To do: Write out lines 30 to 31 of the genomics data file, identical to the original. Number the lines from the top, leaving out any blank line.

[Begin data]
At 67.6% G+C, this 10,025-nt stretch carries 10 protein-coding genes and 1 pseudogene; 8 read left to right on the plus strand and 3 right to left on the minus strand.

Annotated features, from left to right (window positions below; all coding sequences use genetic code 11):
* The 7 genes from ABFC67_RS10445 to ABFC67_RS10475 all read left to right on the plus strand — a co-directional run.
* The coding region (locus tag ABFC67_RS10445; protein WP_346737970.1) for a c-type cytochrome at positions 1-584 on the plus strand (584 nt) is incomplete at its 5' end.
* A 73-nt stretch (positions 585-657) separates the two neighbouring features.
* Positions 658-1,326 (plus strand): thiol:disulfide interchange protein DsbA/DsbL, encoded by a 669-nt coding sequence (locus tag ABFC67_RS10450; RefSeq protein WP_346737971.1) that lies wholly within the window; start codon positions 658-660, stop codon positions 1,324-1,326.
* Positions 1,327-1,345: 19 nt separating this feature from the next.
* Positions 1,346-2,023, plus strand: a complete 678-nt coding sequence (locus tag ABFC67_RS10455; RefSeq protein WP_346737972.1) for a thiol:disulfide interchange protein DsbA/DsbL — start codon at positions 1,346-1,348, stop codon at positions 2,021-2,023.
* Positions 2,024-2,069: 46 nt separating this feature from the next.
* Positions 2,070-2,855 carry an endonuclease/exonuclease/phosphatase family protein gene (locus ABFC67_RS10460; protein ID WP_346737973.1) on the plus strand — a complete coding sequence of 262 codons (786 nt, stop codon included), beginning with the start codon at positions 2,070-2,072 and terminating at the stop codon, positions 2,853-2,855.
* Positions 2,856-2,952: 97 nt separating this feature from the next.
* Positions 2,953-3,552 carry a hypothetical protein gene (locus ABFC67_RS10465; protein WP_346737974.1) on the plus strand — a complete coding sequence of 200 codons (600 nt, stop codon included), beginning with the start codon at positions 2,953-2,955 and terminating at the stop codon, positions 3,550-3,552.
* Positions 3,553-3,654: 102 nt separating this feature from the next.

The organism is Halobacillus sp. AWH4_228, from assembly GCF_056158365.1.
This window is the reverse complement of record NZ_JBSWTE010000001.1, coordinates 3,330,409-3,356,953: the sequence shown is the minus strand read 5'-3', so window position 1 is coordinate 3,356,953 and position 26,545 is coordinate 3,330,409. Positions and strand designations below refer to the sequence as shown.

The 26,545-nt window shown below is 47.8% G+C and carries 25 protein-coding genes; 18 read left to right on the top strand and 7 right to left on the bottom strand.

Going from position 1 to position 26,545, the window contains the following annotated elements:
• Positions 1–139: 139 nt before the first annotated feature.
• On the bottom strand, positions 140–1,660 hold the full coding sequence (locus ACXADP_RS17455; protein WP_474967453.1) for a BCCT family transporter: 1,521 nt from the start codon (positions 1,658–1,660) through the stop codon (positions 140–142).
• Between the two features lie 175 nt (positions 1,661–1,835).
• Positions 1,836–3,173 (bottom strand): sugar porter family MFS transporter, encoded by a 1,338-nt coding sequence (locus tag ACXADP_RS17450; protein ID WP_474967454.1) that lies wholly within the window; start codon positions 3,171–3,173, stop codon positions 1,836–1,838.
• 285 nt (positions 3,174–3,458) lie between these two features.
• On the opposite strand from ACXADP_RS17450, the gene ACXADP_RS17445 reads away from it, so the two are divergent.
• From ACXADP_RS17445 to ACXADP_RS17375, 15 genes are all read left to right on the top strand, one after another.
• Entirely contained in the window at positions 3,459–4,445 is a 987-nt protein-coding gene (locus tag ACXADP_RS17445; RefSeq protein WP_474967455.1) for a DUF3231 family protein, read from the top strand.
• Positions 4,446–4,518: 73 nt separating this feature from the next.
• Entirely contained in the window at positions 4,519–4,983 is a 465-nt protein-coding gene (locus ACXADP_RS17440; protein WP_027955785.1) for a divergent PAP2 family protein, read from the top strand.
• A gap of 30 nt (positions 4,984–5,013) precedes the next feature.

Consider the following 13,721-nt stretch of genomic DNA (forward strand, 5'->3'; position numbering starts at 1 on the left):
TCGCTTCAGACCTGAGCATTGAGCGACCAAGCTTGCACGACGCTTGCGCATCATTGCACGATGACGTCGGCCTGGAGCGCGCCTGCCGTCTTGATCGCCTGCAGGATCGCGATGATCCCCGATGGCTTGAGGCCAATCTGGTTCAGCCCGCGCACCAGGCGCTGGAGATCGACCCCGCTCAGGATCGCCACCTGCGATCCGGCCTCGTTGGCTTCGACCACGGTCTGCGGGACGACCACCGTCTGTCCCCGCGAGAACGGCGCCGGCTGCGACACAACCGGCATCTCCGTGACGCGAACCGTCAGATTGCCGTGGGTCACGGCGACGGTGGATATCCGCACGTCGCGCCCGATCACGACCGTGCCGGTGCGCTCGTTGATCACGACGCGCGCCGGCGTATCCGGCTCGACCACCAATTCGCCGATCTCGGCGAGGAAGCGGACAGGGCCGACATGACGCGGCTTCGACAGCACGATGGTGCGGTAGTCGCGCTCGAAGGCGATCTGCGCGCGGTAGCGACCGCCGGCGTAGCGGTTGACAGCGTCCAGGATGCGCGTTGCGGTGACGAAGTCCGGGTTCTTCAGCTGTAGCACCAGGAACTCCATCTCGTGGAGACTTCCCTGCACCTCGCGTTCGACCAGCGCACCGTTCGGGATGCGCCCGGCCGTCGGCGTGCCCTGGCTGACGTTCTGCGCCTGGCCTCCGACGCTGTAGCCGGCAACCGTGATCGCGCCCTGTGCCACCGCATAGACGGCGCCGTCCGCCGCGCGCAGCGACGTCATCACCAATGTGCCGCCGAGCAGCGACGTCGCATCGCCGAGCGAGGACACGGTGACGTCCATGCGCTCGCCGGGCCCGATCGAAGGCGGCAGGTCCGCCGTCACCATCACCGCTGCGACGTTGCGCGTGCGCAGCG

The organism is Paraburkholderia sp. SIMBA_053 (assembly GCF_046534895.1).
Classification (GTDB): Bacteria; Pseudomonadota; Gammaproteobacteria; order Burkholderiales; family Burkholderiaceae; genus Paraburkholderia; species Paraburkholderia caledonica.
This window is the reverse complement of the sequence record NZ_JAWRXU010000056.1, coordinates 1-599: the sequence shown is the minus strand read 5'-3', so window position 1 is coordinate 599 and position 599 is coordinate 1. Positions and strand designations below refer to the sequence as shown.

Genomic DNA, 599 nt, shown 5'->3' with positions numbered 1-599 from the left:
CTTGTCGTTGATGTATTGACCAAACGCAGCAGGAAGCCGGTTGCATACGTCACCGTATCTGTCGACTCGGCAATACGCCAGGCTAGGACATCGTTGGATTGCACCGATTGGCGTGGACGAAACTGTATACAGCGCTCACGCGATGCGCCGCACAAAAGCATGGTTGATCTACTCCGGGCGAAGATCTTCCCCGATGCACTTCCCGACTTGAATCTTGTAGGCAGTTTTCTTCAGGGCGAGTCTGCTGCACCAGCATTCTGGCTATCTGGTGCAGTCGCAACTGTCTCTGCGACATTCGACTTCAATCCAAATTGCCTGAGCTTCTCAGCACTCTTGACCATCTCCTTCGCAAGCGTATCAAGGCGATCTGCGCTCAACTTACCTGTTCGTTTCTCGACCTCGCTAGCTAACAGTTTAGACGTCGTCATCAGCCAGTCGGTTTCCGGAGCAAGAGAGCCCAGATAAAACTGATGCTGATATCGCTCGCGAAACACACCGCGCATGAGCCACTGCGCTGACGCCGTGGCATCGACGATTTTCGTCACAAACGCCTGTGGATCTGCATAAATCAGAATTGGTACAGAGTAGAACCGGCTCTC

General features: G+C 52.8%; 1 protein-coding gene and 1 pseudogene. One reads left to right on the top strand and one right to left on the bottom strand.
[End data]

TCGCTTCAGACCTGAGCATTGAGCGACCAAGCTTGCACGACGCTTGCGCATCATTGCACGATGACGTCGGCCTGGAGCGCGCCTGCCGTCTTGATCGCCTGCAGGATCGCGATGATCCCCGATGGCTTGAGGCCAATCTGGTTCAGCCCGCGCACCAGGCGCTGGAGATCGACCCCGCTCAGGATCGCCACCTGCGATCCGGCCTCGTTGGCTTCGACCACGGTCTGCGGGACGACCACCGTCTGTCCCCGCGAGAACGGCGCCGGCTGCGACACAACCGGCATCTCCGTGACGCGAACCGTCAGATTGCCGTGGGTCACGGCGACGGTGGATATCCGCACGTCGCGCCCGATCACGACCGTGCCGGTGCGCTCGTTGATCACGACGCGCGCCGGCGTATCCGGCTCGACCACCAATTCGCCGATCTCGGCGAGGAAGCGGACAGGGCCGACATGACGCGGCTTCGACAGCACGATGGTGCGGTAGTCGCGCTCGAAGGCGATCTGCGCGCGGTAGCGACCGCCGGCGTAGCGGTTGACAGCGTCCAGGATGCGCGTTGCGGTGACGAAGTCCGGGTTCTTCAGCTGTAGCACCAGGAACTCCATCTCGTGGAGACTTCCCTGCACCTCGCGTTCGACCAGCGCACCGTTCGGGATGCGCCCGGCCGTCGGCGTGCCCTGGCTGACGTTCTGCGCCTGGCCTCCGACGCTGTAGCCGGCAACCGTGATCGCGCCCTGTGCCACCGCATAGACGGCGCCGTCCGCCGCGCGCAGCGACGTCATCACCAATGTGCCGCCGAGCAGCGACGTCGCATCGCCGAGCGAGGACACGGTGACGTCCATGCGCTCGCCGGGCCCGATCGAAGGCGGCAGGTCCGCCGTCACCATCACCGCTGCGACGTTGCGCGTGCGCAGCG

The organism is Paraburkholderia sp. SIMBA_053 (assembly GCF_046534895.1).